The Ambassador's Fund for Cultural Preservation is one of several programs administered by the Cultural Heritage Center, a division of the U.S. Department of State’s Bureau of Educational and Cultural Affairs (ECA). It is the only component of the U.S. government that provides grant support to heritage preservation in developing countries. Projects are chosen from those proposed by U.S. Ambassadors in 120 countries that the State Department deems eligible. AFCP grants are awarded in areas ranging from providing technical support for the restoration of buildings that are hundreds of years old to aiding in documentation to saving threatened traditional crafts.
In 2001, acknowledging that heritage preservation is an integral element of U.S. foreign relations, Congress established the Ambassador’s Fund for Cultural Preservation, to directly assist developing countries in preserving their cultural heritage by helping them develop long-term strategies to do so, and by providing grants to specifically help pay for the preservation process. Initially the law creating AFCP instructed the Department of State to set aside a million dollars for the fund, but since then the annual appropriation has grown. Between 2001 and 2007, the Fund paid about $11 million dollars for 437 grants in 119 countries.
Among recent projects awarded grants: Conservation of more than 200 Buddha statues in the Museum of Vietnamese History in Ho Chi Minh City; Provision of tools for site management of the ancient city of Busra, in Syria, the northern capital of the Nabataean Empire in the 2nd century BC, which contains evidence from the Roman, Byzantine, and Ottoman periods; Restoration of the 18th century Maria Magdalena Church in Managua, Nicaragua; Documentation of Romani culture and music that has been passed down through generations for six centuries in Romania; Conservation of Pashto, Arabic, and Persian manuscripts dating back to the 16th century in the Pashto Academy, University of Peshawar, Pakistan; A former GULAG camp in Perm, Russia; A manuscript collection in Kosovo dating from the Ottoman Empire; and A post-Tsunami survey of buildings in the 13th century coastal town of Matara, Sri Lanka.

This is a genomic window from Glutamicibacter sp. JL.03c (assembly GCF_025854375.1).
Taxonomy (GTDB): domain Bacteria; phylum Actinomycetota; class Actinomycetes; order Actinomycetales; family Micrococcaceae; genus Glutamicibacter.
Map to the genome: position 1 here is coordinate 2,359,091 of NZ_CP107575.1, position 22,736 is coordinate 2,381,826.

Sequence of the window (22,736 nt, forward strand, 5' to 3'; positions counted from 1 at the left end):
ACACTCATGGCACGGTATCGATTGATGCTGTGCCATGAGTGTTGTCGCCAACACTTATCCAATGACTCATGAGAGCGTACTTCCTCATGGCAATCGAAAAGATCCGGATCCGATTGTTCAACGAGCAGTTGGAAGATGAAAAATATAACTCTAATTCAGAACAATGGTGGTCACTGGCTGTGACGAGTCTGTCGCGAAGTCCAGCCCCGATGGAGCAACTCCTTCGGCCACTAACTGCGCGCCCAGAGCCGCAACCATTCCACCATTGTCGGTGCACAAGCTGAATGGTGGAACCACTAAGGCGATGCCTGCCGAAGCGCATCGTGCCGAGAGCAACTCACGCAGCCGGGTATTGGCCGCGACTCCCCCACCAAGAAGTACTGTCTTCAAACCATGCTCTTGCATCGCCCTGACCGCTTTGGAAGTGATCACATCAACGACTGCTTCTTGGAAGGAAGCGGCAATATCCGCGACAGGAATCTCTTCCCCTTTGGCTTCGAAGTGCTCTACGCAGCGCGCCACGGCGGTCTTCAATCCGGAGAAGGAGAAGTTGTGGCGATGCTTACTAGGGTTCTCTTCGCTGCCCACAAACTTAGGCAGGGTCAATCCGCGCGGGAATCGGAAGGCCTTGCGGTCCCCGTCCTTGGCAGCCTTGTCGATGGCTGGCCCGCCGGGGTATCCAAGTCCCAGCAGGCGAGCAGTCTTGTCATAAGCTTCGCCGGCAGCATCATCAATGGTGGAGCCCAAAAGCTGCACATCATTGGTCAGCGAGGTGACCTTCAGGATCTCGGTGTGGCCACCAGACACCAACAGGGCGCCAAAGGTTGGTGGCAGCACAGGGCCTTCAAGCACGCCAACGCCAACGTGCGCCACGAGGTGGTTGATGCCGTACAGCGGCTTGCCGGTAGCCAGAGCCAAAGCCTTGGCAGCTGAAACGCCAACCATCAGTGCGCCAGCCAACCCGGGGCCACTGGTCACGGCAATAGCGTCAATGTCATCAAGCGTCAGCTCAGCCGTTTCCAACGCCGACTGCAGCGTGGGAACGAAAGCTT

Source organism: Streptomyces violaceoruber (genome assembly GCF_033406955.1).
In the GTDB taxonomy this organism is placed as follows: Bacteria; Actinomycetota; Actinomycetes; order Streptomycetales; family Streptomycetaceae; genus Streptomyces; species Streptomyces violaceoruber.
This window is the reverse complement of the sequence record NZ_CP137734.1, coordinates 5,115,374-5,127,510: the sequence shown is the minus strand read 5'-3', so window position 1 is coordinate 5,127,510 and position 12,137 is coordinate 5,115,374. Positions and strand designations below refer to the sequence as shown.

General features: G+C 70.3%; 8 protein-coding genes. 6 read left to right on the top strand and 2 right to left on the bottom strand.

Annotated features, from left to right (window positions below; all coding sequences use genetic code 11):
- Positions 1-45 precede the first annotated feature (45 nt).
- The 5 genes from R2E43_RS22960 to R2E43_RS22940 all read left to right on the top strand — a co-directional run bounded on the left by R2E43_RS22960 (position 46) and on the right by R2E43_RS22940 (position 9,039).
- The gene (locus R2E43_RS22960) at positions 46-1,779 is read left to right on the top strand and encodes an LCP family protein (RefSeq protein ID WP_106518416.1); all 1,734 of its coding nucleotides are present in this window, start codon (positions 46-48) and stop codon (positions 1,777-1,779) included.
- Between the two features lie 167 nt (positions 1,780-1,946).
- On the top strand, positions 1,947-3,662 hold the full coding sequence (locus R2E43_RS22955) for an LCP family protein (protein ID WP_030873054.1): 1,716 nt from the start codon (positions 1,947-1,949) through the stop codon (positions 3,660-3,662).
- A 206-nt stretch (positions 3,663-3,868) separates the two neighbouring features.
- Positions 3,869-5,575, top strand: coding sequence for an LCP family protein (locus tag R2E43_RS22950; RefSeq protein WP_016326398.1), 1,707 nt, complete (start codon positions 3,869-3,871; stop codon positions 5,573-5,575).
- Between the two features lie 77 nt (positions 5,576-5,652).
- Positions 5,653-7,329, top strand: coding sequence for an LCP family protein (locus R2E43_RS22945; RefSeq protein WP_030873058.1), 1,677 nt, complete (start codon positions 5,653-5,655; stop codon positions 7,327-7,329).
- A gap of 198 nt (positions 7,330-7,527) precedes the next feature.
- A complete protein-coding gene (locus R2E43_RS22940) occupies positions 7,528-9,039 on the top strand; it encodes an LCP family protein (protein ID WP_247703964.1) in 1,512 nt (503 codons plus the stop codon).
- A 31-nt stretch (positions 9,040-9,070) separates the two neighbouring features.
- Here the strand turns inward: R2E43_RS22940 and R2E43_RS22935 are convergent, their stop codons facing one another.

(by Nina Teicholz, Washington Post)
Art and antiquity dealers contend that CPAC has been making livelihood-killing decisions beyond the boundaries of the laws. Dealers also assert if you close down the legal market, not only are the objects lost to private collectors, but if as a result they wind up on the black market, museums can’t buy them either. The dealers have also contended that the executive director of the Ambassador’s Fund, Maria Kouroupas, seems intent on eliminating the art trade. They say that she operates behind closed doors, is disdainful of the interest of dealers, and lacks tolerance for differing points of views.
Maria P. Kouroupas is the executive director of the Ambassador’s Fund for Cultural Preservation. She attended the University of Arkansas and the State College of Arkansas, receiving a Master’s Degree in History and Education. In 1977 she worked for the American Association of Museums in Washington D.C., and in 1984 she began at the United States Information Agency, where she became Deputy Director of the Cultural Preservation Advisory Committee. In 1993 she was named its director, and she also served as the executive director of the Committee before coming to The Cultural Heritage Center in that same capacity.